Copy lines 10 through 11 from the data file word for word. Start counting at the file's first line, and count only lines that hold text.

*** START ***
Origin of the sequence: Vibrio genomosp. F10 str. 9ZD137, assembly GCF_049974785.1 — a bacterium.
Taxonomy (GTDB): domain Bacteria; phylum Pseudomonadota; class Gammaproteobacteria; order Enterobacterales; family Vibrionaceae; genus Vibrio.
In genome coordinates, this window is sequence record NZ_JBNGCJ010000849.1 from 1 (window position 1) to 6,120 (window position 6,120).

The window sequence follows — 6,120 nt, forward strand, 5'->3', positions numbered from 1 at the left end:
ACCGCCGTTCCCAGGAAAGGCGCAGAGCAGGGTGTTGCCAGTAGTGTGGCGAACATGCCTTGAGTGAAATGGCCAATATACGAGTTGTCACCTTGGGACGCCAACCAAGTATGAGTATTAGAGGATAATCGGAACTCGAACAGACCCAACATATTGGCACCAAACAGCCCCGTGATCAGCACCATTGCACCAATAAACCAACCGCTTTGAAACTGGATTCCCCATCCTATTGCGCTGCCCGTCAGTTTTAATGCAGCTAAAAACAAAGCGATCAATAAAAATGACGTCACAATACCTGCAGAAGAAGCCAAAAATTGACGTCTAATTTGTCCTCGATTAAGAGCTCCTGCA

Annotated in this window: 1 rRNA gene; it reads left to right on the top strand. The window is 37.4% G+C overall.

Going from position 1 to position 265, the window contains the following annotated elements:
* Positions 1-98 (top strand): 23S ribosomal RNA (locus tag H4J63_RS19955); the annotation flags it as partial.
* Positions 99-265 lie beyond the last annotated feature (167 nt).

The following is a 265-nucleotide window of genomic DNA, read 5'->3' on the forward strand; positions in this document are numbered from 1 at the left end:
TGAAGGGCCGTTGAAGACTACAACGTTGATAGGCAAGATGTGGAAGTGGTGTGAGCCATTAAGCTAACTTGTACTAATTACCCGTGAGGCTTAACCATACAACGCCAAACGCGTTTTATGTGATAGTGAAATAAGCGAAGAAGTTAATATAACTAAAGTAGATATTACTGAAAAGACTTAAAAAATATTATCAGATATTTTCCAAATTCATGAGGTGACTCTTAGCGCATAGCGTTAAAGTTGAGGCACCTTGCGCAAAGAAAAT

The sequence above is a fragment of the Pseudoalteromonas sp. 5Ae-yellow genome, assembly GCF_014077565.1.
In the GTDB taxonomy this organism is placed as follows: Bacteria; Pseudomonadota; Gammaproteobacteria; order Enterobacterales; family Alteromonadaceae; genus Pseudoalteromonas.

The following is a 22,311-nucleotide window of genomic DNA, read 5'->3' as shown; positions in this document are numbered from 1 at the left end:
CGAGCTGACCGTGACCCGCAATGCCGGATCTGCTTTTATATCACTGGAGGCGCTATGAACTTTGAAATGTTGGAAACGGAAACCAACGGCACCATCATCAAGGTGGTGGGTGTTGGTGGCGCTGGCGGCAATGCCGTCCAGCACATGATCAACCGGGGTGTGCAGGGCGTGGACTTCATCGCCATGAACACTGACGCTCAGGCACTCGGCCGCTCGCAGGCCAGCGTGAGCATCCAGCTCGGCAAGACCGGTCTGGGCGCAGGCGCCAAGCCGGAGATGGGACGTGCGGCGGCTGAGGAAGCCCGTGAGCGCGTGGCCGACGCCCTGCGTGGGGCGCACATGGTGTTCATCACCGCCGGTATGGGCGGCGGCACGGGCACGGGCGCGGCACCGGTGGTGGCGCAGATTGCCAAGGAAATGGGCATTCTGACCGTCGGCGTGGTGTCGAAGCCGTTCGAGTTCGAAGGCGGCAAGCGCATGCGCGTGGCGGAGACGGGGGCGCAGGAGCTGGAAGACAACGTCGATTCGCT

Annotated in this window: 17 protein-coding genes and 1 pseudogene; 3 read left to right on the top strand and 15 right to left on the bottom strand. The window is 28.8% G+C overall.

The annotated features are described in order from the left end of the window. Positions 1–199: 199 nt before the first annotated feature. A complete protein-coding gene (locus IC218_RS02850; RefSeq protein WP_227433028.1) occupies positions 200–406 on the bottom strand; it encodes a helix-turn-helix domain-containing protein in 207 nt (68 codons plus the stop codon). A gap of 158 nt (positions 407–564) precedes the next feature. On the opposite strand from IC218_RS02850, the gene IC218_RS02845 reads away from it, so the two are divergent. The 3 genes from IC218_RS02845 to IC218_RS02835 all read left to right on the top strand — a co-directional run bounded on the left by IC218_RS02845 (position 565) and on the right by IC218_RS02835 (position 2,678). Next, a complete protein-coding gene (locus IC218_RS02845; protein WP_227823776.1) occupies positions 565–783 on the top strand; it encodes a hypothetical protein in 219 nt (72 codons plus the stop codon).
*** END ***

The following is a 265-nucleotide window of genomic DNA, read 5'->3' on the forward strand; positions in this document are numbered from 1 at the left end:
TGAAGGGCCGTTGAAGACTACAACGTTGATAGGCAAGATGTGGAAGTGGTGTGAGCCATTAAGCTAACTTGTACTAATTACCCGTGAGGCTTAACCATACAACGCCAAACGCGTTTTATGTGATAGTGAAATAAGCGAAGAAGTTAATATAACTAAAGTAGATATTACTGAAAAGACTTAAAAAATATTATCAGATATTTTCCAAATTCATGAGGTGACTCTTAGCGCATAGCGTTAAAGTTGAGGCACCTTGCGCAAAGAAAAT